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Four Lessons I Learned From My First Writing Workshop

After taking multiple classes at the Loft Literary Center over the past three years, I finally decided I was ready to take a workshop. I chose the Loft’s Advanced Novel Writing: Craft, Workshop, Revision course with Robin McLean, and it was the perfect first step into workshopping and critique.

Over the course of eight weeks, I learned to approach my writing, and the writing of my peers, in an entirely new way. Below, I share a few of the lessons I learned and have carried with me, including to my second workshop!


1. Come to the workshop with an open mind.

If I had any expectations going into the writing workshop, it was that my work would be critiqued and my technical skills evaluated. I quickly learned that, although I would grow a lot, the methods of workshopping were not what I expected.

Each workshop session started with a word dump: every participant, other than the one whose work was being evaluated, shouted out words or phrases that the work evoked. For example, some of the words used to describe my young-adult fantasy piece were “deities,” “intrigue,” “toppled statues,” and “gemstone eyes.” At first, I thought it was a little hokey, and I didn’t know how it could improve my writing. But after my session, I was a convert. The exercise helped me understand what readers were getting from my first pages—touching on building blocks like atmosphere, setting, character, plot—without ever mentioning a single craft element.

I still refer back to that list when I am feeling stuck in my story, and more often than not, a particular word or phrase will spark some new idea or connection. I even shared the word dump exercise with my writing group at a recent retreat, and they liked it as much as I did.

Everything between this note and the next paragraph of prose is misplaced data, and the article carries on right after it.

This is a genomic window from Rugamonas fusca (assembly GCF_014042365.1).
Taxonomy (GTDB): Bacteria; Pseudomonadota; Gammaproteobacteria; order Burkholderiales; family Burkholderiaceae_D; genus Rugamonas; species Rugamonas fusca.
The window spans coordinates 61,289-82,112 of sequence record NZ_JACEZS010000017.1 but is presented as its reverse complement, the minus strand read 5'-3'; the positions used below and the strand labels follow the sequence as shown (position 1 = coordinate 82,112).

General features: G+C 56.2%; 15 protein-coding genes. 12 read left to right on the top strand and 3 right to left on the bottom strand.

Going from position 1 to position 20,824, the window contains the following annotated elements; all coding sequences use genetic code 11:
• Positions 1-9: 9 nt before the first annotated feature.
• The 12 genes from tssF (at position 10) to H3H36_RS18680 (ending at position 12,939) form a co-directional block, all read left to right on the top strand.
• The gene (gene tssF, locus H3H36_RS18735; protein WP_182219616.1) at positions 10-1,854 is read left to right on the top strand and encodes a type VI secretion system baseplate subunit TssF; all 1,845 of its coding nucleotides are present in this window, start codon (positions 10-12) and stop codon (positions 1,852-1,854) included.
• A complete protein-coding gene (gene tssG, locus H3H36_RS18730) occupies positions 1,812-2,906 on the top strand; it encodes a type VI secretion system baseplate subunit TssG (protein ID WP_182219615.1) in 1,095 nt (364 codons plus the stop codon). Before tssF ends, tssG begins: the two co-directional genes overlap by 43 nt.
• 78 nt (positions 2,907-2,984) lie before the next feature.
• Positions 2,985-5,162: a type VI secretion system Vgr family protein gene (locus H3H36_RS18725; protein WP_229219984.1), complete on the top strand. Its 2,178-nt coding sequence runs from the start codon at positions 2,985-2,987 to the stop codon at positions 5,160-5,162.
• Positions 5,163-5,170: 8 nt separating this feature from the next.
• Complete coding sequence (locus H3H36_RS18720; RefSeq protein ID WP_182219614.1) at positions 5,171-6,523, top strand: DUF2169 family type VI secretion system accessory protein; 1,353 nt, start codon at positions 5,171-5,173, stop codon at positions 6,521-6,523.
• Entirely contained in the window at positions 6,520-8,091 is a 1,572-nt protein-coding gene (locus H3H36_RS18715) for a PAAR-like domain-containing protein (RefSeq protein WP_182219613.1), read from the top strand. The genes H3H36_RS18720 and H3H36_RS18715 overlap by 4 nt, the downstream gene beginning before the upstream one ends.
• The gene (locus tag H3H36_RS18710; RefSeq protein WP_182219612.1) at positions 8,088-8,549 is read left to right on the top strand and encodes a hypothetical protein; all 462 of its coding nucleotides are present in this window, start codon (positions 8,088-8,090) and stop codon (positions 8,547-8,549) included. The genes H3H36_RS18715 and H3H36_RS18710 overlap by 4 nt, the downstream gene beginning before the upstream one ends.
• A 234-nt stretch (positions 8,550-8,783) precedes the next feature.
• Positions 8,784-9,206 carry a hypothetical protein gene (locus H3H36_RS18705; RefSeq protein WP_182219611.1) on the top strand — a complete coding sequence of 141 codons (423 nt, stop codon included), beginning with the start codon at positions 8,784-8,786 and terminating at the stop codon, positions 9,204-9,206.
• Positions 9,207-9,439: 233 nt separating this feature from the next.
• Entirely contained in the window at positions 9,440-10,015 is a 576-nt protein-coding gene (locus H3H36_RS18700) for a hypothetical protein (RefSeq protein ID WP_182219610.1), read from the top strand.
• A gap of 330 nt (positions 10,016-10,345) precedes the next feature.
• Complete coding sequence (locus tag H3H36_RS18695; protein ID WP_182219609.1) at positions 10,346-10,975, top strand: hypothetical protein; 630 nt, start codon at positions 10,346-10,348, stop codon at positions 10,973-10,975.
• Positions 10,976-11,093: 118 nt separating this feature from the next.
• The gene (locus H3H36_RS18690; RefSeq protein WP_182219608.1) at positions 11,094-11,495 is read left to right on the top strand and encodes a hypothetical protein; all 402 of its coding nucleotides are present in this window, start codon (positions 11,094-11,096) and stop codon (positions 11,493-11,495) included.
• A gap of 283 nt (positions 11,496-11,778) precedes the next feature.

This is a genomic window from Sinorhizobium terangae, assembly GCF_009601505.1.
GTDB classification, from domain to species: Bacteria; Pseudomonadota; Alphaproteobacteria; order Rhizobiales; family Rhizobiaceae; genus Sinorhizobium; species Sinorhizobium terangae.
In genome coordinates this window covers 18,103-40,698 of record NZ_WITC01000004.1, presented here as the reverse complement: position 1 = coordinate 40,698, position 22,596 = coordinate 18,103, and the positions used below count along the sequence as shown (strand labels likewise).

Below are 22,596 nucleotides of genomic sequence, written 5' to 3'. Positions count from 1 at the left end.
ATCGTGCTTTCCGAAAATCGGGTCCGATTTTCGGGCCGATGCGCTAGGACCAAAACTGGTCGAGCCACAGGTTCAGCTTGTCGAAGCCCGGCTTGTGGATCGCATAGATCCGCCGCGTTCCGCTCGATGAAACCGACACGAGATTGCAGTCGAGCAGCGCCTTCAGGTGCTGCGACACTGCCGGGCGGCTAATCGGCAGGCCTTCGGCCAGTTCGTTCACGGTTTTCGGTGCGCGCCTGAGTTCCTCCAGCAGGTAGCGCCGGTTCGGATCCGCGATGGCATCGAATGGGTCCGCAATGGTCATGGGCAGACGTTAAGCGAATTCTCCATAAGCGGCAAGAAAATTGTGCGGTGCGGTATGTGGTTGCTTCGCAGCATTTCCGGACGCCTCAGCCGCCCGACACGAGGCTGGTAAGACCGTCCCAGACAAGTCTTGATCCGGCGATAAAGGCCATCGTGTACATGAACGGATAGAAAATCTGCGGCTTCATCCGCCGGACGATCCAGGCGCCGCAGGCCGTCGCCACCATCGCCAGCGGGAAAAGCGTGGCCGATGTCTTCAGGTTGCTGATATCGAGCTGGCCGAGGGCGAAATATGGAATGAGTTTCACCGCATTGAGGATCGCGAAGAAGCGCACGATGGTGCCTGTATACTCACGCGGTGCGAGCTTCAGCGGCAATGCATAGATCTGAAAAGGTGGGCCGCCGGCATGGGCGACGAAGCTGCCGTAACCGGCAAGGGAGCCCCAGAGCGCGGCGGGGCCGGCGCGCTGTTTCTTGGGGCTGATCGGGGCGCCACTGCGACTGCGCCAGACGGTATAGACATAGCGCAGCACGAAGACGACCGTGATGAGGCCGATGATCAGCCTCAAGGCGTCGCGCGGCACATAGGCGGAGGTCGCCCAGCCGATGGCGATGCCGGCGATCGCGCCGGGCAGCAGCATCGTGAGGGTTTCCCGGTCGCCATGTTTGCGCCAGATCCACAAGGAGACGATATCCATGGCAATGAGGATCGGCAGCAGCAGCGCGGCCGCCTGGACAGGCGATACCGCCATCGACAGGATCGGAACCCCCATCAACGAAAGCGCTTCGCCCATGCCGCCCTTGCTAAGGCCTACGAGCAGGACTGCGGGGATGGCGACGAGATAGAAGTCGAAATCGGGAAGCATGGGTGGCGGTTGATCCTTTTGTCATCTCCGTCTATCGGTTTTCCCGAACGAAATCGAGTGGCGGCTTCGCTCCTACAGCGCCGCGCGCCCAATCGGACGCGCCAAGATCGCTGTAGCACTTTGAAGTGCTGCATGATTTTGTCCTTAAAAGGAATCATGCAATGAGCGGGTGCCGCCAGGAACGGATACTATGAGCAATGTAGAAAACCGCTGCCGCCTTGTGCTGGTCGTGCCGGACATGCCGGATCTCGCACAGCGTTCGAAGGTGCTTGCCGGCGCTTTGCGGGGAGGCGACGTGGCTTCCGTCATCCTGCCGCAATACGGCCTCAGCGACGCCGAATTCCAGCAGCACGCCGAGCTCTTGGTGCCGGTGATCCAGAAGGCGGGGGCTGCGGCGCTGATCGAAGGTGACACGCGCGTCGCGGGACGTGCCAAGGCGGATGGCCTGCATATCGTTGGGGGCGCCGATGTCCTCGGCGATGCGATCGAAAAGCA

2. Know what kind of critique is helpful.

This lesson can be summed up pretty easily—almost no one in a workshop is looking for line edits. I learned that the most helpful writing critique is not a “critique” at all. The most elucidating thing you can tell a writer is what you understand about their story and what you don’t. The question to ask yourself as a reader is What message am I receiving here? not Wouldn’t this story be stronger if the message here was X instead of Y?

In the workshop I am taking now, we start our critique letters with a paragraph stating what we think the story is about and give our neutral impressions and predictions. To my surprise, those are the most helpful paragraphs in the letters I receive. I am able to evaluate whether my first pages are telling my readers everything I want them to understand. It is also one of the most encouraging parts of the process. There were several things people wrote about my submission that made me think, Wow, someone is getting all that out of this chapter? It feels good to have confirmation that I am going in the right direction, and it motivates me to work on the more substantive feedback and make the chapter stronger.


3. Fully participate in critiquing other writers’ pieces, in a respectful and helpful way.


Ego has no place in a writing workshop. One of the first things Robin instilled in us was the importance of trusting one another—and honoring that trust. The purpose of a workshop isn’t to show how much you know. Instead, go into it assuming that you know very little and have much to gain, because you do. Dive into your classmates’ writing. Read everything at least once before you even think about critiquing at all. Sit with the piece and figure out what it is telling you and how it makes you feel. That is the information that is most helpful to the writer. If you do this, you will grow as a writer too. The weeks I was able to set aside a decent chunk of time and really devote my energy toward my classmates’ pieces were the weeks I got the most out of the workshop. Of course, life gets in the way sometimes, but to the extent you can, try to prioritize the workshop and give meaningful feedback to your classmates.


4. Opportunities to connect don’t end once the workshop is over.

Even though my workshop took place online, I was able to find ways to connect with other writers in the class. We have an email chain going where people share new classes they are taking, publication successes, and literary events. When Robin was recently in the Twin Cities, she organized an in-person “class reunion.” One of my classmates even recommended another workshop for me, a speculative-fiction course based in Brooklyn (also virtual), and that ended up being my second workshop! These opportunities for connection were one of the unexpected highlights of joining a workshop.


If you are on the fence about taking a workshop, let me tell you that I am glad I took the leap! And if you are looking for a supportive, no-fear place to start, I highly recommend a course with Robin McLean at the Loft.

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